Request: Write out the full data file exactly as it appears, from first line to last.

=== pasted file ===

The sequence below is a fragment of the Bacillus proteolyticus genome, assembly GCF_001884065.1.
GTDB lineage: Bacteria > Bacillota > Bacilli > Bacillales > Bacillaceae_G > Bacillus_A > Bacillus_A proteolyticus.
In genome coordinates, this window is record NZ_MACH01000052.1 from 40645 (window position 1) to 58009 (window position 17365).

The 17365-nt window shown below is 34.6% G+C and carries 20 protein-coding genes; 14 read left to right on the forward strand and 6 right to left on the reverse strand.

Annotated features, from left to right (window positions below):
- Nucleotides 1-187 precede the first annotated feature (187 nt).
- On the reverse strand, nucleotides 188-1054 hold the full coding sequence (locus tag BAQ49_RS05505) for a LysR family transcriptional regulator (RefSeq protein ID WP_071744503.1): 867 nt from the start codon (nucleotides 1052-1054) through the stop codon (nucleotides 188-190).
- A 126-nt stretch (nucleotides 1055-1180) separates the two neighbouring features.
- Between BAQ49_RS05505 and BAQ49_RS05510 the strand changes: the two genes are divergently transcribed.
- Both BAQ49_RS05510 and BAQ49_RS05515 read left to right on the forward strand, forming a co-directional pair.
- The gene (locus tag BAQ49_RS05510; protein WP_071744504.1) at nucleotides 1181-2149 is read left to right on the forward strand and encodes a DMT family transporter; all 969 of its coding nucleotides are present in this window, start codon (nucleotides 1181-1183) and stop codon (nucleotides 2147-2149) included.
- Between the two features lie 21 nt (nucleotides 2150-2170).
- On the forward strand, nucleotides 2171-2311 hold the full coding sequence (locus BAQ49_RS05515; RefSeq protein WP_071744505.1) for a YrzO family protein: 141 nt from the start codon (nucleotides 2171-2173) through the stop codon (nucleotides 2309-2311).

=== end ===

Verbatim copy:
The sequence below is a fragment of the Bacillus proteolyticus genome, assembly GCF_001884065.1.
GTDB lineage: Bacteria > Bacillota > Bacilli > Bacillales > Bacillaceae_G > Bacillus_A > Bacillus_A proteolyticus.
In genome coordinates, this window is record NZ_MACH01000052.1 from 40645 (window position 1) to 58009 (window position 17365).

The 17365-nt window shown below is 34.6% G+C and carries 20 protein-coding genes; 14 read left to right on the forward strand and 6 right to left on the reverse strand.

Annotated features, from left to right (window positions below):
- Nucleotides 1-187 precede the first annotated feature (187 nt).
- On the reverse strand, nucleotides 188-1054 hold the full coding sequence (locus tag BAQ49_RS05505) for a LysR family transcriptional regulator (RefSeq protein ID WP_071744503.1): 867 nt from the start codon (nucleotides 1052-1054) through the stop codon (nucleotides 188-190).
- A 126-nt stretch (nucleotides 1055-1180) separates the two neighbouring features.
- Between BAQ49_RS05505 and BAQ49_RS05510 the strand changes: the two genes are divergently transcribed.
- Both BAQ49_RS05510 and BAQ49_RS05515 read left to right on the forward strand, forming a co-directional pair.
- The gene (locus tag BAQ49_RS05510; protein WP_071744504.1) at nucleotides 1181-2149 is read left to right on the forward strand and encodes a DMT family transporter; all 969 of its coding nucleotides are present in this window, start codon (nucleotides 1181-1183) and stop codon (nucleotides 2147-2149) included.
- Between the two features lie 21 nt (nucleotides 2150-2170).
- On the forward strand, nucleotides 2171-2311 hold the full coding sequence (locus BAQ49_RS05515; RefSeq protein WP_071744505.1) for a YrzO family protein: 141 nt from the start codon (nucleotides 2171-2173) through the stop codon (nucleotides 2309-2311).